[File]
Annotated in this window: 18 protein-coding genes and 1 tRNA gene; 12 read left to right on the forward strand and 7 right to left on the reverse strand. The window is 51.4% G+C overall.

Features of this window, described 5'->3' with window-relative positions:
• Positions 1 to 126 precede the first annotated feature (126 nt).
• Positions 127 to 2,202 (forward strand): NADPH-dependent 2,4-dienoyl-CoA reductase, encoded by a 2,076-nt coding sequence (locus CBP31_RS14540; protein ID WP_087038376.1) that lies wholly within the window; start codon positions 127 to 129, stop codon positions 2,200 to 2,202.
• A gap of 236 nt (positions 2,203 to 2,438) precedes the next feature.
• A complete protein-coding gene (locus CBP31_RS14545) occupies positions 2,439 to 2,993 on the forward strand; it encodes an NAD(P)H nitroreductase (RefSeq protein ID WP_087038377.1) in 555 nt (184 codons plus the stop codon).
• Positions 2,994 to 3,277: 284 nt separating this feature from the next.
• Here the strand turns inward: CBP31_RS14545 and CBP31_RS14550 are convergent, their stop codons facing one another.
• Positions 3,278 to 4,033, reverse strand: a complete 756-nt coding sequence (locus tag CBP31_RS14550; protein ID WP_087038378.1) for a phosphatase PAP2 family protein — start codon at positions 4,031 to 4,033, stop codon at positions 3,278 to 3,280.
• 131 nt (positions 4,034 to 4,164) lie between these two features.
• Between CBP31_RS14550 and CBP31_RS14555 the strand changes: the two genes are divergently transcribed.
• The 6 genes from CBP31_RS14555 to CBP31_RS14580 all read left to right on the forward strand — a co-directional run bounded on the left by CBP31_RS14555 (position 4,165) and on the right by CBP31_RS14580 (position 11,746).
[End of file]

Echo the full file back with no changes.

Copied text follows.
Annotated in this window: 18 protein-coding genes and 1 tRNA gene; 12 read left to right on the forward strand and 7 right to left on the reverse strand. The window is 51.4% G+C overall.

Features of this window, described 5'->3' with window-relative positions:
• Positions 1 to 126 precede the first annotated feature (126 nt).
• Positions 127 to 2,202 (forward strand): NADPH-dependent 2,4-dienoyl-CoA reductase, encoded by a 2,076-nt coding sequence (locus CBP31_RS14540; protein ID WP_087038376.1) that lies wholly within the window; start codon positions 127 to 129, stop codon positions 2,200 to 2,202.
• A gap of 236 nt (positions 2,203 to 2,438) precedes the next feature.
• A complete protein-coding gene (locus CBP31_RS14545) occupies positions 2,439 to 2,993 on the forward strand; it encodes an NAD(P)H nitroreductase (RefSeq protein ID WP_087038377.1) in 555 nt (184 codons plus the stop codon).
• Positions 2,994 to 3,277: 284 nt separating this feature from the next.
• Here the strand turns inward: CBP31_RS14545 and CBP31_RS14550 are convergent, their stop codons facing one another.
• Positions 3,278 to 4,033, reverse strand: a complete 756-nt coding sequence (locus tag CBP31_RS14550; protein ID WP_087038378.1) for a phosphatase PAP2 family protein — start codon at positions 4,031 to 4,033, stop codon at positions 3,278 to 3,280.
• 131 nt (positions 4,034 to 4,164) lie between these two features.
• Between CBP31_RS14550 and CBP31_RS14555 the strand changes: the two genes are divergently transcribed.
• The 6 genes from CBP31_RS14555 to CBP31_RS14580 all read left to right on the forward strand — a co-directional run bounded on the left by CBP31_RS14555 (position 4,165) and on the right by CBP31_RS14580 (position 11,746).